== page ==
List of Body Systems
A systems of the human body consist of specific organs, tissues and cells that work together to perform specific functions. These body systems work in complementary ways to maintain your overall health. Your body systems include the endocrine, nervous, musculoskeletal, urogenital, respiratory, circulatory, immune and digestive systems, as well as the skin and related structures.
The integument describes the outer covering of the body, which provides protection and acts as the first line of defense against the environment and germs. The integumentary system includes your skin, hair, nails, and oil and sweat glands. Your skin, hair and nails are largely protective, while sweat glands help control your body temperature and assist with waste excretion. Oil glands help keep your skin moist. Additionally, nerve receptors in your skin provide information about touch, heat, cold and pain.
The bones, cartilage, ligaments and muscles of your musculoskeletal system give your body shape and support, and enable voluntary movement. In addition to protecting internal organs, your bones serve as attachment points for your muscles and tendons, produce blood cells, and act as calcium and phosphorus storage banks.
The nervous system includes your brain, spinal cord, nerves and sense organs, such as your eyes and ears. This system receives, transmits and integrates information from inside and outside the body. Your brain and spinal cord form the central nervous system, while the peripheral division of the nervous system includes sensory organs and all the nerves that connect your spinal cord to the rest of your body.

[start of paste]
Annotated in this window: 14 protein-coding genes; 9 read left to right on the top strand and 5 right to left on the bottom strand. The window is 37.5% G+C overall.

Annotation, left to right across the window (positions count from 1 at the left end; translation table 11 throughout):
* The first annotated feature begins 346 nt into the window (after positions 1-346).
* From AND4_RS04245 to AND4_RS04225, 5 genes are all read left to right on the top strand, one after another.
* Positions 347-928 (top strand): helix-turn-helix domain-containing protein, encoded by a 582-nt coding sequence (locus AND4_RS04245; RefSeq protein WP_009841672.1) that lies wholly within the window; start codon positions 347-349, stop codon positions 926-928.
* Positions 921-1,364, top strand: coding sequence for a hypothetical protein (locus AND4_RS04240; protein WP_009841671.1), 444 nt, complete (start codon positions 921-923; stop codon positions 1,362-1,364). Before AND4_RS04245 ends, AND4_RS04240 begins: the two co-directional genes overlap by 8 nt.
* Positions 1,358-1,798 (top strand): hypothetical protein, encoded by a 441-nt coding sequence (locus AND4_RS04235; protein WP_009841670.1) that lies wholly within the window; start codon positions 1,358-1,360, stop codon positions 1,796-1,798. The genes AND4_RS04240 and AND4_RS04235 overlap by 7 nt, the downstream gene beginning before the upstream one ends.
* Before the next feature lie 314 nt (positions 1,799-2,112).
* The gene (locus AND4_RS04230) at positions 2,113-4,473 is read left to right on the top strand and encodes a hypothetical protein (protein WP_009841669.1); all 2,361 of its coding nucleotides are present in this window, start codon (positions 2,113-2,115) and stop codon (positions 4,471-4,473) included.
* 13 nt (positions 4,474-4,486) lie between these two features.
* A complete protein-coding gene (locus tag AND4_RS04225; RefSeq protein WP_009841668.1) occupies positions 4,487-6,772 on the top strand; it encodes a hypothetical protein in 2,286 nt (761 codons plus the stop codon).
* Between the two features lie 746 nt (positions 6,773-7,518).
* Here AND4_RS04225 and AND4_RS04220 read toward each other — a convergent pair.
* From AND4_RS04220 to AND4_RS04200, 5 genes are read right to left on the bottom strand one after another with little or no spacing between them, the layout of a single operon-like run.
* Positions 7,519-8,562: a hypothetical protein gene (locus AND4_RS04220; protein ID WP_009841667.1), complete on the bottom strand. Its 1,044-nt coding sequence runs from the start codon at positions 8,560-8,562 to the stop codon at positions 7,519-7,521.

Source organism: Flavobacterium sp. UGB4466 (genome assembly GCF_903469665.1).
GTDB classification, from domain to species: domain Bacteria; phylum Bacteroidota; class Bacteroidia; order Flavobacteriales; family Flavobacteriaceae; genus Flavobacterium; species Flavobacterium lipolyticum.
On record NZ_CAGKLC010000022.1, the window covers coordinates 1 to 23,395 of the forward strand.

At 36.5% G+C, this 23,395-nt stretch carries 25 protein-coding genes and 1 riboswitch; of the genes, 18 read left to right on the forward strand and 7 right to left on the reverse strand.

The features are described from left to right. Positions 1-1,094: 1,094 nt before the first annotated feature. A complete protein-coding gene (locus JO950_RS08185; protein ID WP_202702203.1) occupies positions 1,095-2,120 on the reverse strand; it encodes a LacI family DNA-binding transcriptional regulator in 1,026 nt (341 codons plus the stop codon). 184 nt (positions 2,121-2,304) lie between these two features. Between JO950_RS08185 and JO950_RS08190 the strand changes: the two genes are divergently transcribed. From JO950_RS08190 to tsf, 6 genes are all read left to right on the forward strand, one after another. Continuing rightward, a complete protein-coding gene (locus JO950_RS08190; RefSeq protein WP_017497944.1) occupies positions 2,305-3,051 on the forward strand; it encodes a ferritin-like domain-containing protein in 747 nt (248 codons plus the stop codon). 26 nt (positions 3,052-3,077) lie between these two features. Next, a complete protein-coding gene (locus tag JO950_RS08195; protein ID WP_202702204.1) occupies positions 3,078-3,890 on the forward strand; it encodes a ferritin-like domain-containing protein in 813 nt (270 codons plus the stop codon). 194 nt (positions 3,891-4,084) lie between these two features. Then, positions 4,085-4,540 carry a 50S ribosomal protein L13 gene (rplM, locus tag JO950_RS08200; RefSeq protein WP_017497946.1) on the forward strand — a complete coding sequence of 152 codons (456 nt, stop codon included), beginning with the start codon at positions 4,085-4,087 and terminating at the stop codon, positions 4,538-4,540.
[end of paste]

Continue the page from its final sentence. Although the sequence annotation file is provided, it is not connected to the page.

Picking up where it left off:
The respiratory system begin at your nose and includes your upper airway and lungs. This system enables gas exchange between your blood and your body's external environment. Specifically, your respiratory system takes in oxygen from the air you breathe and expels other gases such as carbon dioxide, which is a byproduct of cellular metabolism.
The circulatory system consists of cardiovascular and lymphatic divisions. The cardiovascular division transports materials within your body and includes your heart, blood and blood vessels. The lymphatic division helps maintain fluid balance and aids in defending you against infectious diseases. The lymphatic system includes the lymph glands and vessels, and the spleen, thymus and tonsils.
Your mouth, esophagus, stomach and bowels make up the digestive system. These structures and organs enable you to take in and digest food, and absorb nutrients into the bloodstream for use by the body. Your salivary glands, liver, gallbladder and pancreas facilitate these processes by releasing digestive juices into your digestive system.
The urogenital system includes the reproductive organs and urinary system. The testes, ovaries and their associated structures enable reproduction. In the urinary division, your kidneys, bladder and their associated ducts enable removal of excess water, metabolic waste and unneeded substances from your body.
The endocrine system consists of a network of glands that release hormones to regulate various body functions. The system controls growth, metabolism and sexual development and function. Components of this system include the endocrine pancreas, testes and ovaries, and the pituitary, adrenal, thyroid, parathyroid and pineal glands.
The immune system protects your body against harmful organisms, such as bacteria, viruses and parasites. The immune system includes the lymph nodes and an array of specialized cells that patrol your body organs and tissues and fight invading germs. Immune cells produce many types of specialized proteins that aid in the protective function of this system.
Reviewed by: Tina M. St. John, M.D.
- Hollinshead's Textbook of Anatomy, 5th Edition; Cornelius Rosse, M.D. and Penelope Gaddum-Rosse, Ph.D.
- Encyclopedia of Human Body Systems; Julie McDowell
- Anatomy and Physiology, 2nd Edition; Lippincott, Williams and Wilkins
- moodboard/moodboard/Getty Images